The Havelock Police Department have arrested two men from Craven County after a drug investigation that lasted four months. 64-year-old Derek Christopher Hines and 62-year-old Solomon Jones are both facing multiple drug charges. According to the police, Hines is being held on a $3 million bail while Jones, for a $750,000 bond.
The arrests were as a result of a joint investigation by Havelock Police and NCIS agents. Hines was charged with six counts of opium trafficking, possession with intent to distribute, possession of a vehicle to keep narcotics, and manufacturing of a Schedule II drug. These groups of drugs include cocaine among others. Similarly, Jones was charged with four counts of trafficking heroin or opium, and one count for vehicle possession for narcotics distribution.
In the recent months, the U.S. government has ramped up its measures to cut both domestic and foreign opioid supplies. Consequently, limits have been imposed on the number and frequency of prescriptions allowed.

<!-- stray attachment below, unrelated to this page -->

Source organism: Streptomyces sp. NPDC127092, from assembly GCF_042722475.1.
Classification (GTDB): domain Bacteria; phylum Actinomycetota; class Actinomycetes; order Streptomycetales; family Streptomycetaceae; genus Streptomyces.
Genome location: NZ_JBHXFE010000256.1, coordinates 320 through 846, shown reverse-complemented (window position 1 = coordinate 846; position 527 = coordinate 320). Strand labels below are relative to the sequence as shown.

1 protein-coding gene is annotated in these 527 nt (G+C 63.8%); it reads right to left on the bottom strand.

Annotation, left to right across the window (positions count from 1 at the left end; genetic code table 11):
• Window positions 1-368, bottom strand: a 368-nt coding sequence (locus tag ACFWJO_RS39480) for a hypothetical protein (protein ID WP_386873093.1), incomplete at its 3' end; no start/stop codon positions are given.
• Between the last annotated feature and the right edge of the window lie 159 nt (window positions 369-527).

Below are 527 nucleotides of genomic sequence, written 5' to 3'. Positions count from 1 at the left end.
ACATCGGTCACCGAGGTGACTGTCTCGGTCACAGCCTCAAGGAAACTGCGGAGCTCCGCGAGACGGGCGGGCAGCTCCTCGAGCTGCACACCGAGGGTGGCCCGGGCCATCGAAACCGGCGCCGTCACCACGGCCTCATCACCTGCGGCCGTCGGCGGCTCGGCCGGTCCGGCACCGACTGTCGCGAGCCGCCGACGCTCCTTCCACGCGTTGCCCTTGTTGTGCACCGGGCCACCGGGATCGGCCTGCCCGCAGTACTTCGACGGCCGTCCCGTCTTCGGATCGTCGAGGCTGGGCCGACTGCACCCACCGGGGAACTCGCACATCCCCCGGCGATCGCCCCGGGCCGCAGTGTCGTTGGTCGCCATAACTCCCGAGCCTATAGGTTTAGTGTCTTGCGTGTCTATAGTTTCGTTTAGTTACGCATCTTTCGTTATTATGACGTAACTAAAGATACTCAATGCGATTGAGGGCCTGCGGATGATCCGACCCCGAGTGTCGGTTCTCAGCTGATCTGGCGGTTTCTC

The government has increased funds allocation to projects aimed at alleviating the opioid crisis. Also, state officials have positively attempted to view drug addiction as a disease at the outset, focusing more on treating the addicts as opposed to punishing them.
A little over 2 million Americans are currently addicted to opioid, with the number of overdoses increasing by the day. Opioids have been solely responsible for the decrease in lifespan of Americans, something that isn’t happening anywhere else. In keeping with the most recent estimates, opioids will be responsible for the deaths of an extra 52,000 Americans by the end of the year, and about 500,000 more in the next decade.
Even worse, people are increasingly turning to the inexpensive synthetic opioids– like fentanyl– which are often much stronger and largely lethal. Fentanyl, for instance, is much cheaper but about 50 times more potent than heroin. It has been dubbed ‘manufactured death’ due to the number of people that have overdosed on it. Recently, a shipment of fentanyl was seized in New Jersey. This shipment could fit into the trunk of an average car, yet it could cause more deaths than a small nuke or dirty bomb.
It is estimated that the US consumes 99 percent of the global hydrocodone and 81 percent of oxycodone.